I may have told this story before, but I got into architecture without really knowing what it was. I made it through middle school and high school knowing somehow that I wanted to do it, but not meeting anyone who could really tell me what it was. This surprised me a lot when I got to college and found out it was much less about drawing plans and much more about creative problem solving. Over the years, though, it’s become less and less surprising, since basically nobody outside of architecture understands what we do. That’s part of the reason that I like to be involved in anything that teaches architecture, or architectural values, to kids. Programs like EQUIP Backpacks, run by Carnegie Mellon University, are a great way to introduce those values.
Here’s how it works. Elementary school teachers pick from a few different “backpacks” that they think their kinds could learn from. Each backpack has supplies to teach a few lessons on architecture. For example, my backpack is called “Architecture Without Walls” and teaches kids about landscape architecture through a terrain model and some workbooks. Eventually, they’re going to design a pavilion in a park, but these first few lessons have been about learning the vocabulary and how to represent an idea through drawings and models.
I was really nervous heading into the first session. I met with the teacher from the school, Arsenal Middle School, beforehand. She said that there would be a few students that are non-native English speakers, that there were now students from several different countries attending Arsenal. I’m always worried about being able to get people to participate, and this only made me worry more. I’m seldom able to get people who understand me to be enthusiastic, let alone people who barely get what I’m saying.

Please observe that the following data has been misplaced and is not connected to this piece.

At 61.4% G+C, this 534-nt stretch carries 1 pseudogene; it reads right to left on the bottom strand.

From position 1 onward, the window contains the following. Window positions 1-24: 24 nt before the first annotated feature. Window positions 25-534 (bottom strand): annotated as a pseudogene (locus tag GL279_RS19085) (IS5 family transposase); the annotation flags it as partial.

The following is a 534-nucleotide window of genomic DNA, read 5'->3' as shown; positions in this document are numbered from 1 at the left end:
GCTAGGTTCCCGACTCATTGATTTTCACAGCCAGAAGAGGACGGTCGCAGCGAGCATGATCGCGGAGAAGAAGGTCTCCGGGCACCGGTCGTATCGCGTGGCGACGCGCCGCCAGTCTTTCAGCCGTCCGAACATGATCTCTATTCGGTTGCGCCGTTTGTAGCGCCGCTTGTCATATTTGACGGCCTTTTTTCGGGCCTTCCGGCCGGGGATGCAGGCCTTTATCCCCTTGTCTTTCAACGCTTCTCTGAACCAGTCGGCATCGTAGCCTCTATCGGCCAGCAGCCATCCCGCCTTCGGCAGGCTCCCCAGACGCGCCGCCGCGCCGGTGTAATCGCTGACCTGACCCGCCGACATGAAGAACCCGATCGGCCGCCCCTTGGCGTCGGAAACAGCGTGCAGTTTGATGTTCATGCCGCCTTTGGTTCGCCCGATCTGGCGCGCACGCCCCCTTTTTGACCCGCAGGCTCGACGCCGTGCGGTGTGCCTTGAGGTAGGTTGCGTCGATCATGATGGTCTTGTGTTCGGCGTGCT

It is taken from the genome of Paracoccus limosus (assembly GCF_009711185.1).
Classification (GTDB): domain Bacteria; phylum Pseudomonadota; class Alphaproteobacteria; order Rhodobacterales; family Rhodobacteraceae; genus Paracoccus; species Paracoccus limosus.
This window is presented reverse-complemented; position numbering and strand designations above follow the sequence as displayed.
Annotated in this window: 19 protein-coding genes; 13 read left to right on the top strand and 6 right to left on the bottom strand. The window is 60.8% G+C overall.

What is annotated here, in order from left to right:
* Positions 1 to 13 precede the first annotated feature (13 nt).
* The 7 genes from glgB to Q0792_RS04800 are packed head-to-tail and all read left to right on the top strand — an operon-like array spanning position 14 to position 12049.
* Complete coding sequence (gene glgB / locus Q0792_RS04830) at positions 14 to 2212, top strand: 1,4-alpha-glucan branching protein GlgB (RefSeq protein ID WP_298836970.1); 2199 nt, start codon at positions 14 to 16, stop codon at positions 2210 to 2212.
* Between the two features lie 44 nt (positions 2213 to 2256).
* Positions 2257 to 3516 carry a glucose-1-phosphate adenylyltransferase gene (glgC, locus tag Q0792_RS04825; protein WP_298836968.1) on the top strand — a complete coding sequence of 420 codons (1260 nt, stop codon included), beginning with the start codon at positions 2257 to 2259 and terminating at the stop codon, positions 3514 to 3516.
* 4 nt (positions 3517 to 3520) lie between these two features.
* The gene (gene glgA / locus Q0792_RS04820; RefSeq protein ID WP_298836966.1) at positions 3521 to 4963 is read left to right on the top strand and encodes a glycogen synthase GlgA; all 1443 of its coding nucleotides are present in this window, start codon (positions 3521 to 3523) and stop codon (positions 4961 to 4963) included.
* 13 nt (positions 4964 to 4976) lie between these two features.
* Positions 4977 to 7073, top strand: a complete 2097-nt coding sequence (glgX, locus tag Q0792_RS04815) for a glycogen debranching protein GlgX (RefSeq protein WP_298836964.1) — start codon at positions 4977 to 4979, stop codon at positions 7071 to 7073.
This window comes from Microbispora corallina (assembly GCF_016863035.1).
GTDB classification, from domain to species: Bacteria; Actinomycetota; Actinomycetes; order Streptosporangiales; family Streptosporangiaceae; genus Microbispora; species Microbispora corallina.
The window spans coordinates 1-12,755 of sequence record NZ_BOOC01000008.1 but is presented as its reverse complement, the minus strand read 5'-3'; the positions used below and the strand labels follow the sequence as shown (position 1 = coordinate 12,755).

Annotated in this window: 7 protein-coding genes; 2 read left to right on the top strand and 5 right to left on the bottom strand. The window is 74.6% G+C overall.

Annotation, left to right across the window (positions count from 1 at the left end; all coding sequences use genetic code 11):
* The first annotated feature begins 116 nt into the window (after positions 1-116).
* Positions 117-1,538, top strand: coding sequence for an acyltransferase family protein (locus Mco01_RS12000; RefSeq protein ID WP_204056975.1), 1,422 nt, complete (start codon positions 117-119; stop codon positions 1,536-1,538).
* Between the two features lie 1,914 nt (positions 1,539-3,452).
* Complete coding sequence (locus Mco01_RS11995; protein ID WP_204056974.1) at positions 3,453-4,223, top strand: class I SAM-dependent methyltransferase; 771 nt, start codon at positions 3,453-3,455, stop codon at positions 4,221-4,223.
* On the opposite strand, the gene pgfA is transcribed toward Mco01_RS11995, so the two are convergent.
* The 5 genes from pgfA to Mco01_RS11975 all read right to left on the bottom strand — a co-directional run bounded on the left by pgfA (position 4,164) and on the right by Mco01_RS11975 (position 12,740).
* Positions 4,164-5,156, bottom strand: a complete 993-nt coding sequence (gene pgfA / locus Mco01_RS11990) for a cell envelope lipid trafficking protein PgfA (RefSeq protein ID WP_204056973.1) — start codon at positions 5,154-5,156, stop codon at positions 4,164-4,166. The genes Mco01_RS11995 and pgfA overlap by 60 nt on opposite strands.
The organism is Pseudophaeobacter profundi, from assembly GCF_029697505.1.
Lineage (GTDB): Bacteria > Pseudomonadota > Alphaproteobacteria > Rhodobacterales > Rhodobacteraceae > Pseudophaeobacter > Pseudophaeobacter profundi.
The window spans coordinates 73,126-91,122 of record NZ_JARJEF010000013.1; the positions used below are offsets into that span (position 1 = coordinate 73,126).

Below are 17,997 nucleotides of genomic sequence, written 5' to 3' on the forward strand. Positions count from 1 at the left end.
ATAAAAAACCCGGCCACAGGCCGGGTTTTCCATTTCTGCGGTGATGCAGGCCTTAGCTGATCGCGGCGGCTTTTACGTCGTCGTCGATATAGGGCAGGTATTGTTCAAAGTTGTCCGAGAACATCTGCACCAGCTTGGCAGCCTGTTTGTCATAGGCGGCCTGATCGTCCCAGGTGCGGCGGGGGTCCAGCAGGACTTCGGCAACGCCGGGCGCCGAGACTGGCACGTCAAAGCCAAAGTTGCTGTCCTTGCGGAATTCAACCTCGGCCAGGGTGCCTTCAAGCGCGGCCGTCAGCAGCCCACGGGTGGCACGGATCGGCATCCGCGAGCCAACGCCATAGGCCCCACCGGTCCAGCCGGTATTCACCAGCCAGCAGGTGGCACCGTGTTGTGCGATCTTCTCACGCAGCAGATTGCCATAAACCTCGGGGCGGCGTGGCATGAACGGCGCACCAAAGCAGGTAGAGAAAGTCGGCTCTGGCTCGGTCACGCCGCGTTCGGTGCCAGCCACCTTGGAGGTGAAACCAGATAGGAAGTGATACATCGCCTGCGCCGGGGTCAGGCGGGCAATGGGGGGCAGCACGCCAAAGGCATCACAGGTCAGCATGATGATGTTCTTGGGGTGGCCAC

As usual, I spent all my time getting worked up about nothing. From the very start, the kids weren’t afraid to take chances and be fantastically wrong about the difficult vocabulary we were teaching them. And in equal shares, they were astonishingly correct.
One area that they were significantly less confident in was their drawing ability. This was the only area that I encountered nearly across-the-board resistance to. I had to provide one-on-one coaching just to get most students to pick up their pencils. It reminds me of something that Dan Rothschild said to me in an interview, which is that most people stop drawing at an early age so most people go through life drawing at that level. It breeds a self-consciousness that makes it even harder for someone to develop those skills further, because the longer you go without drawing, the more painfully apparent it is that you aren’t good at it. The biggest shame of it all is that these kids aren’t even bad at drawing. With few exceptions, I was able to understand what they were trying to draw. And that’s architecture at a fundamental level: communicating an idea through pictures, through whatever means possible.
I’m no great artist, but I know how to sketch just well enough to get an idea across (most of the time). This basic skill was really impressive to the kids, and I have to admit, it was intoxicating to be able to impress someone with my drawing skills for the first time in 12 years. They were particularly impressed with my sofa that I built with cubes. I drew one for almost every kid in the class, then let them add onto it with their own drawings. I’d like to think that this was actually helpful and not just an ego boost.
We have a lot to get through in every 45 minute session. It’s hard to strike a balance between doing the formal instruction and letting them have fun with the more exciting stuff. Ideally, I’d find a way to blend the two, but I’m not that skilled yet. So for now I just hustle through the vocabulary and then let them bust out the scissors and tape.
It’s been a lot of fun, and they actually just finished their final models today. I’ll have more pictures for you soon, but here’s a sneak peek:
Also, I keep saying “I” up there, but I didn’t do this by myself. I had the help of a fellow architect and the students’ regular teacher, and I couldn’t have done this without both of them.
Got more stuff planned for this week so stay tuned, and happy Thanksgiving. Here are some lizards for no reason.